The Askaryen Radio Array is a 5 kilometer neutrino detector located above and beyond IceCube. They're still in the experimental phase, but because their instruments are located so far from the station they're looking at using a combination of windmills and batteries to power these distant stations.

My colleague Matt Newcomb is looking at adding solar panels to the two ICL towers. These would wrap completely around the towers and provide power all summer long

Saturday, December 07, 2013

Swedish camera

The cables for the IceCube strings are over a mile and a half long. The 60 sensors (digital optical modules, or DOMs) on each string are spread across a kilometer of cable. The detector has to be spread out because we want to capture as much information about as many neutrinos as we possibly can.

While IceCube was putting strings in the ice, there was a unique opportunity for people to install additional things in the spaces between DOMs. I don't know exact numbers, but it seems like almost a third of the strings had some sort of special device installed, some more successful than others.

One that's still in use is the Swedish camera. This is actually a pair of cameras on the same section of cable between two DOMs, the lower one pointing up and the other pointing down. These cameras were used to visually inspect the freeze-in process and are still turned on every year or so to chart how the ice changes as it solidifies.

The process to use these cameras is somewhat involved. Because it's a visual inspection, we need to turn on the cameras' lights. However, the DOMs are very sensitive so we turn off all but the most remote DOMs or they might be overloaded and stop working!

Because there is light in the detector, the data taken while the Swedish camera is running isn't useful for most normal science, but we keep that outer ring of DOMs going just in case there's a supernova somewhere "near by". The last close supernova happened in 1987. Twenty four neutrinos emitted by that event were recorded and physicists were able to massively increase their knowledge of neutrinos and the universe from those few particles. We're overdue for a supernova in our galaxy, so we need to keep the detector taking data as continuously as possible in order to catch that supernova's particles when they hit earth.

If you're interested, you can read the weekly report from three years ago when the Swedish camera was deployed, and see a better image from the Swedish camera.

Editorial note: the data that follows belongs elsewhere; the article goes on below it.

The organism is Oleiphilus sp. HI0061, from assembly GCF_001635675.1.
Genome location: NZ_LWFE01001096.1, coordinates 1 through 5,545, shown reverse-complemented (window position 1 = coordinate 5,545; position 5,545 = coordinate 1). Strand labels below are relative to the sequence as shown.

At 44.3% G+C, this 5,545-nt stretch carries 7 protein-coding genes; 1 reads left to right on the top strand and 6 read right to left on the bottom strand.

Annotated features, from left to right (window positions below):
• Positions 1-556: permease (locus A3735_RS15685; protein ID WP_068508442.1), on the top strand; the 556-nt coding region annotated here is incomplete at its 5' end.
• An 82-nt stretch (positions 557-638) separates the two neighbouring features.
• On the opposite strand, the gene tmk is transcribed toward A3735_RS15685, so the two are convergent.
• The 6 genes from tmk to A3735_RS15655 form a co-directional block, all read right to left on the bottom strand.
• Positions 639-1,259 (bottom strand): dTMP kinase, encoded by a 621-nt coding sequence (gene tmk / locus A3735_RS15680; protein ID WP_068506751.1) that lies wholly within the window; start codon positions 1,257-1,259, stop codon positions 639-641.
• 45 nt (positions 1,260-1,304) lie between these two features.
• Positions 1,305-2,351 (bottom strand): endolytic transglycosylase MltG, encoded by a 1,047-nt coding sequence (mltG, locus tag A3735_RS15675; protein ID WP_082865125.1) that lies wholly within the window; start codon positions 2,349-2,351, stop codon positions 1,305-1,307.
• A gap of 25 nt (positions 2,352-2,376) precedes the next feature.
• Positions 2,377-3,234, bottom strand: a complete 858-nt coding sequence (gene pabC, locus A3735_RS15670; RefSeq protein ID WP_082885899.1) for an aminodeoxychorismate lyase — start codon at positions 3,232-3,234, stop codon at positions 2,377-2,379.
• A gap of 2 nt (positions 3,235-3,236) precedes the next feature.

Friday, December 06, 2013


Pretty boring day today. I got up and discovered the GOES satellite link was GONE again. I got dressed and performed my morning ablutions then gobbled a double chocolate muffin before working out. Since I had a shower a couple of days ago I got dressed right after I worked out and headed into B2, where I've been planted ever since.

Fortunately I've got a few pics squirreled away. Here are a couple of pictures of summer camp. These are insulated plywood and canvas buildings used when there are a lot of people here. The station population is low enough that everyone gets a room on station, but back in IceCube drilling days I stayed out here a couple of times.

Here's the back side of one of the summer camp buildings. Snow blows in all winter and unless it's cleared away it will eventually bury anything that sticks above ground.

The traverse guys mark their trail with flags like those around this building and some those were barely visible when they made the first trip this year!

Thursday, December 05, 2013

Satellite woes

This morning I'd planned to moderate the weekly DAQ call and then join Ralf in B2 to help switch the DAQ control server to a new machine. Unfortunately, the satellite didn't cooperate with the former and almost sabotaged the latter.

When I woke before 7AM, the GOES satellite connection was out so we had no connection to the Internet or the phone network. There are a few satellites which cover the South Pole, but it's rare that they overlap so we have backup when one connection fails:

My call was scheduled for 8:30AM this morning (1:30PM CDT) but GOES wasn't up so I had to cancel the call. Fortunately, there is a way for email to leak out. There is an extremely slow link to the rest of the work via the Iridium satellite networkover which e-mail messages below a certain size can be sent almost immediately.

At 8:45AM the GOES link was fixed, so we moved on to the server work and after some preparation we finished very quickly, missing only three and a half minutes of IceCube detector data!

I'll be busy the rest of the day preparing for the next few server switches. One is happening this afternoon but it's pretty simple and I'm estimating that we'll have less than a minute of downtime.

For today's fun South Pole shots, here are a couple of shots taken while I walked to the IceCube Lab. First, a view of the ICL. This building was actually one of a set of dorms back before the current station was built. Once the station became habitable, they parceled the buildings out to several different experiments.